It’s December 2017. I am here. I am alive.  The worst is over. This is just a set back. I’m just sick. It’s not my fault. I am successful and have a loving marriage. I love my family and friends. I love my students and I’ll celebrate 8 years without a drink this Christmas…

I thought about what the past few months have entailed. I had plenty of evidence to support why I *might* be feeling a bit out of sorts. It all made sense. So why was I so mad at myself for not feeling well?

Why? Why is it that when the weather is bad, I feel it is my fault?
Why? Why is it that when the weather is good, I assume it’s a fluke?
What if a red fish is just a red fish…and I am just sick?

Self – Listen! The story your mind is telling you right now is no longer true. 

Oh. My body and mind are telling me stories that are no longer true.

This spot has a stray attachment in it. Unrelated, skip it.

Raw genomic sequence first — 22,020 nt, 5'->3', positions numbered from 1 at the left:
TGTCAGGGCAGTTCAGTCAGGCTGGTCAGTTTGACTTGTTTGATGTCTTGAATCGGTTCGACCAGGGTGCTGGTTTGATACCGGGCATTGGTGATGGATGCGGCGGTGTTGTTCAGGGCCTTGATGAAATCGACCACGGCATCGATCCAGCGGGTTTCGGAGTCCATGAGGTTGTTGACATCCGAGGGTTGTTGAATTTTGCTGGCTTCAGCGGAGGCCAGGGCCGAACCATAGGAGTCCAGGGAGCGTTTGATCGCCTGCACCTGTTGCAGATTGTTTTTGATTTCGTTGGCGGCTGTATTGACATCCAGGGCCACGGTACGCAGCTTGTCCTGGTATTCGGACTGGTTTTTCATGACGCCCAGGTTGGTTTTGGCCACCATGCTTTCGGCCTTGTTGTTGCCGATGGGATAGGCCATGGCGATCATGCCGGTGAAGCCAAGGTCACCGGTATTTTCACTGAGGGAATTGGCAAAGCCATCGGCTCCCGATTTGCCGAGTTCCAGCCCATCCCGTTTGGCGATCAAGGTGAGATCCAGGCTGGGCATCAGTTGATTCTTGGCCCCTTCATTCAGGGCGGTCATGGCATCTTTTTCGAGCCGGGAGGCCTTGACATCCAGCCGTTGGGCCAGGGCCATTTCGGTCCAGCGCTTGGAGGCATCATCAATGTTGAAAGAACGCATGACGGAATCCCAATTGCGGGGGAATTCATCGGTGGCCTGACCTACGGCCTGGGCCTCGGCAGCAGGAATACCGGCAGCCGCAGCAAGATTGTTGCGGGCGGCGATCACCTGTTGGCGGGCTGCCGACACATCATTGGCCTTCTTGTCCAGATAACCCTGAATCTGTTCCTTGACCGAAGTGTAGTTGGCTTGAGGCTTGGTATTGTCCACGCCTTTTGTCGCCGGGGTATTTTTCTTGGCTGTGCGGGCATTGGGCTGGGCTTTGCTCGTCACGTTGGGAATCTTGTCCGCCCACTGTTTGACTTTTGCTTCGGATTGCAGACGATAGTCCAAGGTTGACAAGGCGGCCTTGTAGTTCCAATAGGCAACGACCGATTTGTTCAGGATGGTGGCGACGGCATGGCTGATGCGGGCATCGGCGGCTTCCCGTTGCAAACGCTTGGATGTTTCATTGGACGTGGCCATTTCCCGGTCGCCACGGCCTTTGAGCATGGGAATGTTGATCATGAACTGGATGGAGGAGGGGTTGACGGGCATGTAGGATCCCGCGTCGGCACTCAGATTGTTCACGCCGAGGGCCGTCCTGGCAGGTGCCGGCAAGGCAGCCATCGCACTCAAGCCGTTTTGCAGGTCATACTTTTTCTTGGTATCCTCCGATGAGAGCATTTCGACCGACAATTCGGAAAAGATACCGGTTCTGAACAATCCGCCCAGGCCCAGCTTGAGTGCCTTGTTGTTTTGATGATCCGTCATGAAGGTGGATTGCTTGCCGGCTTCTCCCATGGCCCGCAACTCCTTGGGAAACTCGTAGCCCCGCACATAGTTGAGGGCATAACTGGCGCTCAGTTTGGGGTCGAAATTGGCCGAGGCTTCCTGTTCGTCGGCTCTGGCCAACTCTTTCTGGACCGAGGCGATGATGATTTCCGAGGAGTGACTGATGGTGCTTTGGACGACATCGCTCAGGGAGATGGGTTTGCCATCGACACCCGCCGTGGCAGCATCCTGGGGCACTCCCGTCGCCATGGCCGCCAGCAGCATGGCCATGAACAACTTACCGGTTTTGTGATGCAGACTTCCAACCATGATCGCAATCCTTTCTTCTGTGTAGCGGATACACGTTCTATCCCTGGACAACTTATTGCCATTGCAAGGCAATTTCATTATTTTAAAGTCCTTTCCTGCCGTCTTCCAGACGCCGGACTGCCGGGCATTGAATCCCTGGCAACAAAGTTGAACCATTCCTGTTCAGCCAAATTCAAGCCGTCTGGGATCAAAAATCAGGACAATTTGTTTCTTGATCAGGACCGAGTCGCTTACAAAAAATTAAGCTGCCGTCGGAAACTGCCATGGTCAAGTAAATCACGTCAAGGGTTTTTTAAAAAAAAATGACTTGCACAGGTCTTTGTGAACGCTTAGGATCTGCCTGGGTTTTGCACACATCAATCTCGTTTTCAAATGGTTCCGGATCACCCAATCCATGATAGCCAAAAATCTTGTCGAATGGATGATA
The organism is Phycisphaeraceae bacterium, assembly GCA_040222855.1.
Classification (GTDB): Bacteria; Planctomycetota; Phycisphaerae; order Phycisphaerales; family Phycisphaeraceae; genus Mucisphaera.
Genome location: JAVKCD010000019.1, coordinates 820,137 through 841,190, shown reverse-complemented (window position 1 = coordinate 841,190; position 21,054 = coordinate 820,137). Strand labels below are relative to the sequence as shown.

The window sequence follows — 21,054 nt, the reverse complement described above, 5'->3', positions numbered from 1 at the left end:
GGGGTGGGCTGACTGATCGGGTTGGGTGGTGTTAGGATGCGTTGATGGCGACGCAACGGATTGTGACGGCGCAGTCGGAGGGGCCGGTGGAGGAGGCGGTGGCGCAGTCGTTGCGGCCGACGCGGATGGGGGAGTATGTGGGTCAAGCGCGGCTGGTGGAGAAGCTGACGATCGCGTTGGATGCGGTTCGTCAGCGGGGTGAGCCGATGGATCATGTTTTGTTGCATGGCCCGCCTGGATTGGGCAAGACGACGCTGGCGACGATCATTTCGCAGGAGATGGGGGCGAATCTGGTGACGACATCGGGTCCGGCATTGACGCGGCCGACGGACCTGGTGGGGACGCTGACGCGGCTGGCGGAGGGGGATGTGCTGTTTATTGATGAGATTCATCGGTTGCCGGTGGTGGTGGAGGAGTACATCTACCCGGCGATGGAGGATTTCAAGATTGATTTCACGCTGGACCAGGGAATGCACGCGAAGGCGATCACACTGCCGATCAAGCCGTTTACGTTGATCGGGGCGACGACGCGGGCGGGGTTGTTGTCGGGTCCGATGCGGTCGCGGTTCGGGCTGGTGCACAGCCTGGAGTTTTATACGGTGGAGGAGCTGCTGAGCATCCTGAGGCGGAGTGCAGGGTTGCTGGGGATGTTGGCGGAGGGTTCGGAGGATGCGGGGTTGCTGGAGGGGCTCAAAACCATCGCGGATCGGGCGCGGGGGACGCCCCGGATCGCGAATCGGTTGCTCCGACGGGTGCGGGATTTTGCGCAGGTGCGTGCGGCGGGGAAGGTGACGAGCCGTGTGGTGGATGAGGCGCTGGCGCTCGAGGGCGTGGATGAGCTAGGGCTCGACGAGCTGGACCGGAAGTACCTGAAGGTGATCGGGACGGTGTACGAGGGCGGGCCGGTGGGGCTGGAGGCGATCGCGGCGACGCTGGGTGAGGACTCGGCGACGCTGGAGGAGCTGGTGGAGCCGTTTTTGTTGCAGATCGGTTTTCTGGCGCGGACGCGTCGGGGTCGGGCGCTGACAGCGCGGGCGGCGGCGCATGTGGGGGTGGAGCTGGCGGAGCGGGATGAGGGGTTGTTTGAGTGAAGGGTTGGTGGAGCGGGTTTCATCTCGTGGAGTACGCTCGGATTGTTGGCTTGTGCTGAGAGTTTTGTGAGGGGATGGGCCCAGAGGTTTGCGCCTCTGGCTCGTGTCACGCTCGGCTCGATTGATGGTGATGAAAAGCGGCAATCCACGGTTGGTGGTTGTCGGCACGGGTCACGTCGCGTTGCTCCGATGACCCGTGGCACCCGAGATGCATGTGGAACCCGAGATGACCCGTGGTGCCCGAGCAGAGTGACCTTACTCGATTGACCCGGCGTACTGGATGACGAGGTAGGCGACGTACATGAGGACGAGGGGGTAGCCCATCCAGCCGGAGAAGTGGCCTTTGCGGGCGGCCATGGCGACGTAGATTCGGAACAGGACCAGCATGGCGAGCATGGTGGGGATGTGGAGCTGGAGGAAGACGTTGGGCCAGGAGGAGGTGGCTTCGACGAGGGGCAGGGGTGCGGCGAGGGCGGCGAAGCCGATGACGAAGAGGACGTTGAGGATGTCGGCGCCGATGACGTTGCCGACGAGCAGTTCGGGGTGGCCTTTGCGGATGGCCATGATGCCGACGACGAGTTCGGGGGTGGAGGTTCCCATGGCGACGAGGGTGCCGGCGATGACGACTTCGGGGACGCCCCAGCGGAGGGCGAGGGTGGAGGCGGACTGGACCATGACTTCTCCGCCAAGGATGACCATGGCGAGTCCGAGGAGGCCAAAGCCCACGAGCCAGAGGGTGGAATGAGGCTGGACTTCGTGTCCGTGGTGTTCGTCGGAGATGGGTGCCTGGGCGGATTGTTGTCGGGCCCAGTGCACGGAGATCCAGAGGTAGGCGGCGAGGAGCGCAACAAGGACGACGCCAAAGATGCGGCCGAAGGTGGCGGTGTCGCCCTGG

Ding. Trauma and Resilience. This was it. The moment in time where I had to DECIDE to be resilient.

I quickly assumed the seat of the teacher: What is my challenge? How can I help myself? What would I tell a student or friend going through this? What are the lessons here? What can I learn? I literally had to ask myself – What would Ti tell me to do if she were here?

From A Break Down to a Break In

I turned towards my desk, spying some of my notes around me – “Keep Going!” “Break…Then OPEN.” “Let the good secrets out, too.” “Follow Directions, Look for Signs.” “Left foot, right foot. Breathe.”

I did the very first thing I normally do any time I feel disconnected, overwhelmed or unable to breathe…I got on the floor and started talking to myself.